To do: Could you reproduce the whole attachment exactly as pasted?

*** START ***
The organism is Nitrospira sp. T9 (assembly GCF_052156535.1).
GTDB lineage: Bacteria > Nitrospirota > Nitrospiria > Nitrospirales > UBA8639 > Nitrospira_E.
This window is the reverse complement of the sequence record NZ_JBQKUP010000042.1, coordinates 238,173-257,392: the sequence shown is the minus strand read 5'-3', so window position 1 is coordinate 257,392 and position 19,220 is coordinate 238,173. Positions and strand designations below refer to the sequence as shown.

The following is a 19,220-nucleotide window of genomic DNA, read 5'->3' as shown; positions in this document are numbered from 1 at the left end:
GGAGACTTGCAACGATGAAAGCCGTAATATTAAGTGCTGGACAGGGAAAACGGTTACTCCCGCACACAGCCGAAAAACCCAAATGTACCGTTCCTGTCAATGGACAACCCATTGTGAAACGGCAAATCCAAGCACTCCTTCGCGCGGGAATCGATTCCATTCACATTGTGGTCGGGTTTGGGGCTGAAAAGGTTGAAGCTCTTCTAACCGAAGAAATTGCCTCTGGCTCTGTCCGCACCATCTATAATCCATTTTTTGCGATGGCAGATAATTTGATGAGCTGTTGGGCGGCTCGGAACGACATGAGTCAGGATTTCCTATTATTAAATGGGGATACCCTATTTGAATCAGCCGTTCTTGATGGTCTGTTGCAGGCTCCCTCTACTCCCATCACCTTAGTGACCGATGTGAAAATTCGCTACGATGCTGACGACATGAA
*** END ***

The organism is Nitrospira sp. T9 (assembly GCF_052156535.1).
GTDB lineage: Bacteria > Nitrospirota > Nitrospiria > Nitrospirales > UBA8639 > Nitrospira_E.
This window is the reverse complement of the sequence record NZ_JBQKUP010000042.1, coordinates 238,173-257,392: the sequence shown is the minus strand read 5'-3', so window position 1 is coordinate 257,392 and position 19,220 is coordinate 238,173. Positions and strand designations below refer to the sequence as shown.

The following is a 19,220-nucleotide window of genomic DNA, read 5'->3' as shown; positions in this document are numbered from 1 at the left end:
GGAGACTTGCAACGATGAAAGCCGTAATATTAAGTGCTGGACAGGGAAAACGGTTACTCCCGCACACAGCCGAAAAACCCAAATGTACCGTTCCTGTCAATGGACAACCCATTGTGAAACGGCAAATCCAAGCACTCCTTCGCGCGGGAATCGATTCCATTCACATTGTGGTCGGGTTTGGGGCTGAAAAGGTTGAAGCTCTTCTAACCGAAGAAATTGCCTCTGGCTCTGTCCGCACCATCTATAATCCATTTTTTGCGATGGCAGATAATTTGATGAGCTGTTGGGCGGCTCGGAACGACATGAGTCAGGATTTCCTATTATTAAATGGGGATACCCTATTTGAATCAGCCGTTCTTGATGGTCTGTTGCAGGCTCCCTCTACTCCCATCACCTTAGTGACCGATGTGAAAATTCGCTACGATGCTGACGACATGAA